The Law Commission of India has, on 27th August 2015, i.e. today also submitted its Report No. 260 on the “Analysis of the 2015 Draft Model Indian Bilateral Investment Treaty” to the Union Minister of Law and Justice. The report is presented with a view to assist the Government of India in achieving a balanced negotiating text that takes into consideration the protection of Indian investors investing abroad, as well as safeguarding the regulatory powers of the State.
India’s bilateral investment treaty (BIT) programme is part of a larger trade and investment agenda of the Indian government to boost investor confidence and increase investment flows into and out of the country. India signed its first BIT with the United Kingdom in 1994, and has signed 83 BITs till date, of which 74 are in force. India has also entered into eleven Free Trade Agreements which have a dedicated chapter on investment, that are substantially similar to the standalone BITs.
India had a Model BIT (referred to as the ‘2003 Model’ in the report), which formed the basis for conducting subsequent BIT negotiations between India and other countries for many years. For about two decades, BITs in India did not attract much attention. India also had limited involvement with Investment Treaty Arbitration (ITA), which refers to the dispute resolution mechanism available under BITs. The period after 2010, however, saw a surge in India’s involvement with ITA. Towards the end of 2011, India received its first adverse award in relation to a BIT in the White Industries Australia Limited V. Republic of India case. India has also received numerous ITA notices from various investors and under various BITs. As on date, there are fourteen known pending proceedings of claims brought against India.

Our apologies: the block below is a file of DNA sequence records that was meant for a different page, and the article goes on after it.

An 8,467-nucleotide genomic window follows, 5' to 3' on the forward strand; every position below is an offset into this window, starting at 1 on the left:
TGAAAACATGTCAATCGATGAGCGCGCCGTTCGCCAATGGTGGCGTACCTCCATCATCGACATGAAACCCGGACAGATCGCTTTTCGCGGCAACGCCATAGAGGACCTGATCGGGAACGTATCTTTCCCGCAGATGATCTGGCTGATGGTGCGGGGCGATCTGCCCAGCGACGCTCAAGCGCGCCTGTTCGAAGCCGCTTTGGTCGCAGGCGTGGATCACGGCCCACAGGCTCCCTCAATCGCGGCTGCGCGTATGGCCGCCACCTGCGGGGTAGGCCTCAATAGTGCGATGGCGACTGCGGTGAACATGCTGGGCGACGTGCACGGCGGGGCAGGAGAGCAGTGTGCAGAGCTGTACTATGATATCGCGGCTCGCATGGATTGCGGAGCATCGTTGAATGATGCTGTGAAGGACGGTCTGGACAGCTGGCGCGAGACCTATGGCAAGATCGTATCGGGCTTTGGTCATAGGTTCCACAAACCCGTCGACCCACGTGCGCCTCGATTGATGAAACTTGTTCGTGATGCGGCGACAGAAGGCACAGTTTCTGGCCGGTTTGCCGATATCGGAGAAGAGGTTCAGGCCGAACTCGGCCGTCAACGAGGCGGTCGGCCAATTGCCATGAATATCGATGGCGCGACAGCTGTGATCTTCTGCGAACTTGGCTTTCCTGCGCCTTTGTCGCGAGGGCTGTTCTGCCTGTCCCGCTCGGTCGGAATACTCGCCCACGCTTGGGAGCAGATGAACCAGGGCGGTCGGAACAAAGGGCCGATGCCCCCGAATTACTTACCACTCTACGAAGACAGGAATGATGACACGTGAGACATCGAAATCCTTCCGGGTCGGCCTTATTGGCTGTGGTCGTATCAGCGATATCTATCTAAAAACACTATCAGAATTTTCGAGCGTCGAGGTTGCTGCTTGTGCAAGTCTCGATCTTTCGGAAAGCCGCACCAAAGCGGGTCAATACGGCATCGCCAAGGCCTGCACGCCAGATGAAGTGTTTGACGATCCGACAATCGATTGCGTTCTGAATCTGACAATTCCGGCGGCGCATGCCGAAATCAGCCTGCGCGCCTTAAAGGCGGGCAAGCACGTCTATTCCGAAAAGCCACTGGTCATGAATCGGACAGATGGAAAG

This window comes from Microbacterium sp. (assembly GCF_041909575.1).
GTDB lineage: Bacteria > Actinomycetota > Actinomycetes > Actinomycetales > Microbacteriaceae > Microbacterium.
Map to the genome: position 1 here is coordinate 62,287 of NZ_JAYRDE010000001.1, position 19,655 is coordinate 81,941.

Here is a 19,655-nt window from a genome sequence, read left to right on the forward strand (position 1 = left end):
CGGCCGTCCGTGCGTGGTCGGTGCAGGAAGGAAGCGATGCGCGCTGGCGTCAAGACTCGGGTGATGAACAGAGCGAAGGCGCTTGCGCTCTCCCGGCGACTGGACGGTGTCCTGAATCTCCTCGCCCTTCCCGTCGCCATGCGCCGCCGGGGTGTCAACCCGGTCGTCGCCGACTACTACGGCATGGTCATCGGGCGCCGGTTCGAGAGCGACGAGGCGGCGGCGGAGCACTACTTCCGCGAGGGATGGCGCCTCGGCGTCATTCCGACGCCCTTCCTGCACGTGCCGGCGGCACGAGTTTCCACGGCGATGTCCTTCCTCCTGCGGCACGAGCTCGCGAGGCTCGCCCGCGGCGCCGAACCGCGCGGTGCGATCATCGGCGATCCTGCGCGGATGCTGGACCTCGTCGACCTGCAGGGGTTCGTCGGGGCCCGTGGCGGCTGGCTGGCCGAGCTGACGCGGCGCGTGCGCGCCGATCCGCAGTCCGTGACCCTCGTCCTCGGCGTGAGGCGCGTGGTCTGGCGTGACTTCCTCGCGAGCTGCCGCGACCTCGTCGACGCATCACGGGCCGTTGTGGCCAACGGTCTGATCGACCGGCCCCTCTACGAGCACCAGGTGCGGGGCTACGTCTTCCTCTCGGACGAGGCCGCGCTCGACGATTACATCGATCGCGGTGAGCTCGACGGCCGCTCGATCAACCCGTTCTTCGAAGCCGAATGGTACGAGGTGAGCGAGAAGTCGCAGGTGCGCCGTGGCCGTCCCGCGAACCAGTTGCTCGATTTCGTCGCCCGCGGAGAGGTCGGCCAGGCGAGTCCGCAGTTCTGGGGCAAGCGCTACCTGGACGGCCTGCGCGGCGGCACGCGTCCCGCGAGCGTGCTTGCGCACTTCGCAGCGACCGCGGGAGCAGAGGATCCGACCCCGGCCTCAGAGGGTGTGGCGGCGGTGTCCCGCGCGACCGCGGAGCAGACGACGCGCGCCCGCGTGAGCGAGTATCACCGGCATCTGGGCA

During this period, the Government undertook a review of the text of its earlier 2003 Model BIT, and in March 2015, made public a new Draft Model Indian Bilateral Investment Treaty (the ‘2015 Model’). The objective of the 2015 Model, as stated on the Government’s website, was “to provide appropriate protection to foreign investors in India and Indian investors in the foreign country, in the light of the relevant international precedents and practices, while maintaining a balance between the investor’s rights and the Government obligations.” The Government added that the 2015 Model would form the basis for negotiations with other countries.
The Law Commission undertook a study of the 2015 Model, and found that the text has some concerns that could be addressed before it is finalised. Accordingly, the Law Commission has made certain suggestions on specific clauses of the 2015 Model. The suggestions in the report are presented with a view to assist the Government to achieve a balanced negotiating text, and are not to be regarded as recommendations.
(Release ID :126381)
Source: Press Information Bureau (PIB)
Source: Bombay High Court